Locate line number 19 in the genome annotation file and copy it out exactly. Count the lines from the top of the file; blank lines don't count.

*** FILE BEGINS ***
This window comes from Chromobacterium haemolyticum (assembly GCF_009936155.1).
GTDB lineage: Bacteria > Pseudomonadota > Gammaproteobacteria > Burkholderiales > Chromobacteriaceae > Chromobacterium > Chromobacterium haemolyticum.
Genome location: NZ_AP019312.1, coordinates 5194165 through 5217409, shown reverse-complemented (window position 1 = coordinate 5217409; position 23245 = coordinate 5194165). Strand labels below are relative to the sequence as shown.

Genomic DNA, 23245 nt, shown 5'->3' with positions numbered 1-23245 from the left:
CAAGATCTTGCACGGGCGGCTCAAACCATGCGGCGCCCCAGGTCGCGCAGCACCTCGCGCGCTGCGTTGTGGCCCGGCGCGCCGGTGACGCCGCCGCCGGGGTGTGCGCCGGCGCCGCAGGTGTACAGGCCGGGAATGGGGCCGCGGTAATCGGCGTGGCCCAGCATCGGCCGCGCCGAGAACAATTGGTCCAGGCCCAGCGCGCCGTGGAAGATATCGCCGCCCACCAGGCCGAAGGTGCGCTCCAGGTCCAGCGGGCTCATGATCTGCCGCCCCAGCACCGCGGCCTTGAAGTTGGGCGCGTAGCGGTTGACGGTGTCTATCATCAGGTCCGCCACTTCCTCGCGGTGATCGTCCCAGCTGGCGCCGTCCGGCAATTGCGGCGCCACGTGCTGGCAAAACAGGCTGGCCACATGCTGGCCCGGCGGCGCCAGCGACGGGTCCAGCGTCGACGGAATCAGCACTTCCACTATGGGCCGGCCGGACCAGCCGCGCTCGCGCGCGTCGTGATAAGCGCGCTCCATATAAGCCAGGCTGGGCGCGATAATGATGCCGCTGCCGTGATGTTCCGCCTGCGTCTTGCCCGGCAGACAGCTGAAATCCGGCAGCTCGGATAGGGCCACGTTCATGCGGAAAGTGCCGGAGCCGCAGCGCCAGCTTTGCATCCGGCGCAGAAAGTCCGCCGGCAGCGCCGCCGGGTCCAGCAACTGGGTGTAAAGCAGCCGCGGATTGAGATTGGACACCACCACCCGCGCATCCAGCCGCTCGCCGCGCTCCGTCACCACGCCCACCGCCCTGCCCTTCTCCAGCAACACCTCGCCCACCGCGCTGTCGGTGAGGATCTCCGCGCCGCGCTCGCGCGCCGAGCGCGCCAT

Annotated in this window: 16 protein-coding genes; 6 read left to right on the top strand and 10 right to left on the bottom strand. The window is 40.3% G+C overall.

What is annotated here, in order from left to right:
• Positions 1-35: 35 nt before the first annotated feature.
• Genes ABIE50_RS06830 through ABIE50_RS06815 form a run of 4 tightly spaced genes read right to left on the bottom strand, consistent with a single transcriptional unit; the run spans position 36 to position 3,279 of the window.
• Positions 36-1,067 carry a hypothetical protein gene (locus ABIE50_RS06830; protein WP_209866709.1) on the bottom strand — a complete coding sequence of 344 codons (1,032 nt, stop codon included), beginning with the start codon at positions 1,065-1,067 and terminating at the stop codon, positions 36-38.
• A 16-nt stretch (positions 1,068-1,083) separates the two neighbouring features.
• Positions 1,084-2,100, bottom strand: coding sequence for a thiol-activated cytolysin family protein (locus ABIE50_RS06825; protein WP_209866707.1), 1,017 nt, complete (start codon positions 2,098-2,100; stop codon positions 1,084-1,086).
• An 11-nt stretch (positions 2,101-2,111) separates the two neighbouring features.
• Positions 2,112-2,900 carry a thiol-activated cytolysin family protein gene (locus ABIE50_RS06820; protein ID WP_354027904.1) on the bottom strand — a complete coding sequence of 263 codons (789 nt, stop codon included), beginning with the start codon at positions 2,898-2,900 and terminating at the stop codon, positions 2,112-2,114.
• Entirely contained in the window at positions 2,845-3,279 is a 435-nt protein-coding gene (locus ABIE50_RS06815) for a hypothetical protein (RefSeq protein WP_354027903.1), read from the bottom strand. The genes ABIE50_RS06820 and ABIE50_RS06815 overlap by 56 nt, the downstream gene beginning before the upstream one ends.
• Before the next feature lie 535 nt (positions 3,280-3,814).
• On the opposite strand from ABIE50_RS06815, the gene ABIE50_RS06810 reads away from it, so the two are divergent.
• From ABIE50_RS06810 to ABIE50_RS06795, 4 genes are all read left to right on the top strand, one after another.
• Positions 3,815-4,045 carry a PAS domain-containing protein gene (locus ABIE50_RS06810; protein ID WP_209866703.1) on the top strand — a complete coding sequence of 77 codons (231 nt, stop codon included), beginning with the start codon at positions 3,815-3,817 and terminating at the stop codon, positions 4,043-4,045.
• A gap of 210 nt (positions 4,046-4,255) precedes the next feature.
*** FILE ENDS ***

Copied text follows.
• Positions 3,815-4,045 carry a PAS domain-containing protein gene (locus ABIE50_RS06810; protein ID WP_209866703.1) on the top strand — a complete coding sequence of 77 codons (231 nt, stop codon included), beginning with the start codon at positions 3,815-3,817 and terminating at the stop codon, positions 4,043-4,045.